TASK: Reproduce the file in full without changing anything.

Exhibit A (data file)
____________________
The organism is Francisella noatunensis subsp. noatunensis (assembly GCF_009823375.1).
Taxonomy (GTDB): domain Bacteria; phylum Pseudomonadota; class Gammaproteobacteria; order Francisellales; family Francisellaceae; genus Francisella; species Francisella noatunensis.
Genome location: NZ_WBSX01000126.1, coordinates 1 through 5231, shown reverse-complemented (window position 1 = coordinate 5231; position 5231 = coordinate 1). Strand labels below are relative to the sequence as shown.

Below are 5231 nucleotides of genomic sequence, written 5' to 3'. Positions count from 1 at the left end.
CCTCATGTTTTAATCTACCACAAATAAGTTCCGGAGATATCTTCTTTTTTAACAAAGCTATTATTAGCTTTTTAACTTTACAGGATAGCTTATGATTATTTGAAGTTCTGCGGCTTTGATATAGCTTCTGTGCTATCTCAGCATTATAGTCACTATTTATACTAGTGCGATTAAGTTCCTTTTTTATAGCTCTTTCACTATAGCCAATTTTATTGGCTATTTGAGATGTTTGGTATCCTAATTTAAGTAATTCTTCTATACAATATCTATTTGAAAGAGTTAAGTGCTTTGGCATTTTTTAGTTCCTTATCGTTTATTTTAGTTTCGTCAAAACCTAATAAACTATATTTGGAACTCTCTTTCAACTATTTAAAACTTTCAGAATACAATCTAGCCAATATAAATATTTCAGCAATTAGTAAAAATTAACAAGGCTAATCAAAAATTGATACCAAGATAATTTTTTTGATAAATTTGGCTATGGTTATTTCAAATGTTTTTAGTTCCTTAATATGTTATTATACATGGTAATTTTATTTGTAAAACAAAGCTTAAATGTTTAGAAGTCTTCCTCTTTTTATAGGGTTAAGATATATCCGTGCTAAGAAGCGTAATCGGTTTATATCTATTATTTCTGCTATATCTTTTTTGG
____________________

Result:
The organism is Francisella noatunensis subsp. noatunensis (assembly GCF_009823375.1).
Taxonomy (GTDB): domain Bacteria; phylum Pseudomonadota; class Gammaproteobacteria; order Francisellales; family Francisellaceae; genus Francisella; species Francisella noatunensis.
Genome location: NZ_WBSX01000126.1, coordinates 1 through 5231, shown reverse-complemented (window position 1 = coordinate 5231; position 5231 = coordinate 1). Strand labels below are relative to the sequence as shown.

Below are 5231 nucleotides of genomic sequence, written 5' to 3'. Positions count from 1 at the left end.
CCTCATGTTTTAATCTACCACAAATAAGTTCCGGAGATATCTTCTTTTTTAACAAAGCTATTATTAGCTTTTTAACTTTACAGGATAGCTTATGATTATTTGAAGTTCTGCGGCTTTGATATAGCTTCTGTGCTATCTCAGCATTATAGTCACTATTTATACTAGTGCGATTAAGTTCCTTTTTTATAGCTCTTTCACTATAGCCAATTTTATTGGCTATTTGAGATGTTTGGTATCCTAATTTAAGTAATTCTTCTATACAATATCTATTTGAAAGAGTTAAGTGCTTTGGCATTTTTTAGTTCCTTATCGTTTATTTTAGTTTCGTCAAAACCTAATAAACTATATTTGGAACTCTCTTTCAACTATTTAAAACTTTCAGAATACAATCTAGCCAATATAAATATTTCAGCAATTAGTAAAAATTAACAAGGCTAATCAAAAATTGATACCAAGATAATTTTTTTGATAAATTTGGCTATGGTTATTTCAAATGTTTTTAGTTCCTTAATATGTTATTATACATGGTAATTTTATTTGTAAAACAAAGCTTAAATGTTTAGAAGTCTTCCTCTTTTTATAGGGTTAAGATATATCCGTGCTAAGAAGCGTAATCGGTTTATATCTATTATTTCTGCTATATCTTTTTTGG